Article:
There’s a funny scene in an episode of Seinfeld in which George Costanza is freaking out about the possibility that he may have cancer. He and Jerry have been working on their “show about nothing,” and things have been progressing nicely—they have finished casting and are getting ready to shoot the pilot—when George notices a strange spot on his lip. He goes to the doctor, who removes it and sends it for a biopsy. While he is waiting for the results to come back, George, neurotic as ever, becomes convinced that he does have cancer and is going to die, just as things are starting to look up for him. The following exchange then takes place:
GEORGE: I knew that God would never let me be successful.
JERRY: I thought you didn’t believe in God.
GEORGE: I do for the bad stuff!
I get a similar impression when I hear self-professed evangelical Christians twist themselves into knots trying to excuse their support for the moral train wreck that is Donald Trump, or explaining why they continue to stand by Judge Roy Moore even as the allegations continue to mount that he sexually harassed or assaulted several teenage girls when he was in his thirties. A response I saw from one Alabama lawmaker, himself an evangelical, strikes me as disturbingly typical. He said in an interview that he would rather have a pedophile in the Senate than a Democrat.
That’s the danger we court when we allow political ideology to determine our understanding of the Bible and the Christian faith rather than the other way around. When the notion of limited government and low taxes make us suspicious of or antagonistic toward poor people, whom the Bible commands us again and again to take care of, we have put the cart in front of the horse. The same is true when our support for capital punishment causes us to ignore that the author of our faith was the victim of an unjust execution, or when the mantra of “family values” becomes mere shorthand for homophobia and discrimination, or when mindless patriotism leads us to support our country’s wars unquestioningly, regardless of the circumstances.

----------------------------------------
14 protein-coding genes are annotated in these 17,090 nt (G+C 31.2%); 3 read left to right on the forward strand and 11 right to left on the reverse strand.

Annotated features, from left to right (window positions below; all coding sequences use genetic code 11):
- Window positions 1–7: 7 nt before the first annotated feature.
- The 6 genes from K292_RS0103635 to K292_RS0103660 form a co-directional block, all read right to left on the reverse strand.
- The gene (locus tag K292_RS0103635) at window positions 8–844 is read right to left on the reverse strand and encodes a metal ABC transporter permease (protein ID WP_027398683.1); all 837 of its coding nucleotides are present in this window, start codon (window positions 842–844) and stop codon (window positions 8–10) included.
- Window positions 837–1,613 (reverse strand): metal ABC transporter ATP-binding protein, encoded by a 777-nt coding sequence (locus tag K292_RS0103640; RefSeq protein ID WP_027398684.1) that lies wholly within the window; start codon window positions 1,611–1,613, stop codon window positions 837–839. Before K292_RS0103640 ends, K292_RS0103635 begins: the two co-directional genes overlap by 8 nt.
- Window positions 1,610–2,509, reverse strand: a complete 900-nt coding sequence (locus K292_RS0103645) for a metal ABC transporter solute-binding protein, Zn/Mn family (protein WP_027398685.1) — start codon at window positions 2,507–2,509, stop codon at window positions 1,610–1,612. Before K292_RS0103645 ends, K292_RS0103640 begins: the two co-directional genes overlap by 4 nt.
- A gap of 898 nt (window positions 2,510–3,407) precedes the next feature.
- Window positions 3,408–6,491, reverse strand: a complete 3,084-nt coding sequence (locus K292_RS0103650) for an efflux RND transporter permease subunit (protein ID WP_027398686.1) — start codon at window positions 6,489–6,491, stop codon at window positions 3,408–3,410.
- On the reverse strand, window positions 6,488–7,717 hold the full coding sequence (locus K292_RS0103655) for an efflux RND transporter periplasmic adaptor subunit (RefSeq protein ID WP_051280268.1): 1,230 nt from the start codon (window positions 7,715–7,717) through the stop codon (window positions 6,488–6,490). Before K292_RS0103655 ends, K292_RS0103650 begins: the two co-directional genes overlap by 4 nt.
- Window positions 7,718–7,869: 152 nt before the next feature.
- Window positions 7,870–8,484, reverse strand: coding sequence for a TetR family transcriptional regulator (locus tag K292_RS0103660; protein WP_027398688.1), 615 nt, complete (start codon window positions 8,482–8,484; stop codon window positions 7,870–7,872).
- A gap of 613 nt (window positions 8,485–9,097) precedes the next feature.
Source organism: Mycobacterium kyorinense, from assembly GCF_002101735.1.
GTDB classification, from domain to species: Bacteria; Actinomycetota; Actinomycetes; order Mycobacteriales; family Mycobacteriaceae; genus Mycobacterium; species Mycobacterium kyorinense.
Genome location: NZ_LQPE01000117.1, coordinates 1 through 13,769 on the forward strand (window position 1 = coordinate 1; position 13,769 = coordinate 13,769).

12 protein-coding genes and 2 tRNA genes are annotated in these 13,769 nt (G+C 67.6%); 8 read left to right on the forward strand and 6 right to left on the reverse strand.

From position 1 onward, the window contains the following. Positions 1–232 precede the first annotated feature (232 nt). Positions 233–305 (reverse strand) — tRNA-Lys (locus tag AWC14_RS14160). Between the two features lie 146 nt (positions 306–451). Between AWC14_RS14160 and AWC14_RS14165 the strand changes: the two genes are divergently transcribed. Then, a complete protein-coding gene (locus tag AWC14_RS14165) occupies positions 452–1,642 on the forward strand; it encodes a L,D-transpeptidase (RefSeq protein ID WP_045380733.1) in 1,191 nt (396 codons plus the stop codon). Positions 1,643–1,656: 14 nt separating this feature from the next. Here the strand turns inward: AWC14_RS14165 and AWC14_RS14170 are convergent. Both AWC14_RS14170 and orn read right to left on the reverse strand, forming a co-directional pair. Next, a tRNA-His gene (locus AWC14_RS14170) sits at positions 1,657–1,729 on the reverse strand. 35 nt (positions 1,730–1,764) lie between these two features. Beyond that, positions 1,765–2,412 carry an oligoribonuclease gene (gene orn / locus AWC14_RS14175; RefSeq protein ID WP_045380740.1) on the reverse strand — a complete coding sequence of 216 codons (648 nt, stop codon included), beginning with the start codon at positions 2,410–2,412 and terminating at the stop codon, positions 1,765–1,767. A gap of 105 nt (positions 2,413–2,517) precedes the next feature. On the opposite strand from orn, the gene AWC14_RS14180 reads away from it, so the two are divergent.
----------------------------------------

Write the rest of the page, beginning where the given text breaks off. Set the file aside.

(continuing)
It’s a problem for liberals as well. Does one’s pro-choice stance make one deaf to reasonable arguments from the other side and blind even to the possibility that abortion may be displeasing to God? Are we susceptible to smugness about our moral and theological rectitude, so that we fail to act with humility or live in love? And for both sides, how can we claim to be following Jesus, who commanded us to love one another, when we consider those who hold opposing views to be heretics with whom we can have no fellowship?
These are touchy questions, and if any of them rankles us or makes us defensive, that’s a pretty good sign that we need to explore it more deeply. But that is not the same as saying that we can make no judgments or that we must accept any and all interpretations. I see a fundamental difference between those whose reading of the Bible and practice of the faith make them more open, compassionate, and just, and those for whom the result is separation, bigotry, or an unloving attitude.
George Costanza only believed in God when it came to “the bad stuff”—cancer diagnoses, natural disasters, and so on. In a similar way, many Christians seem to exercise their faith in a way that highlights the negatives instead of the positives. They favor an interpretation of the Bible that gives precedence to “an eye for an eye,” all the while ignoring Jesus’s explicit rejection of that approach in favor of being peacemakers and loving our enemies. They like the God of wrath better than the God of grace, and seem to live by the principle that “God helps those who help themselves,” even though that sentiment occurs nowhere in Scripture and is in fact antithetical to the central teachings of both Testaments. It’s as though these Christians read the Bible for the specific purpose of finding passages that bolster opinions they have already formed and ignoring the ones that contradict those opinions.
Then again, we all do that from time to time, don’t we?
Our goal, as I see it, should be to let ourselves be formed by the best of the biblical tradition, by which I mean those parts of the Bible that are consistent with what we know about God through the life, death, and resurrection of Jesus Christ. If one part of the Bible says we should put to death those who have same-sex relations, or that we are to engage in genocide in the name of God, but Jesus says for us to love our enemies and not to judge lest we be judged, I think we ought to go with Jesus. I don’t think that’s too radical a proposal, but it appears to be extraordinarily difficult to implement.
What it boils down to is that we have a choice. We don’t have to opt for the interpretation that fosters selfishness or hate. We can choose instead to believe God for the good stuff, and then to live accordingly.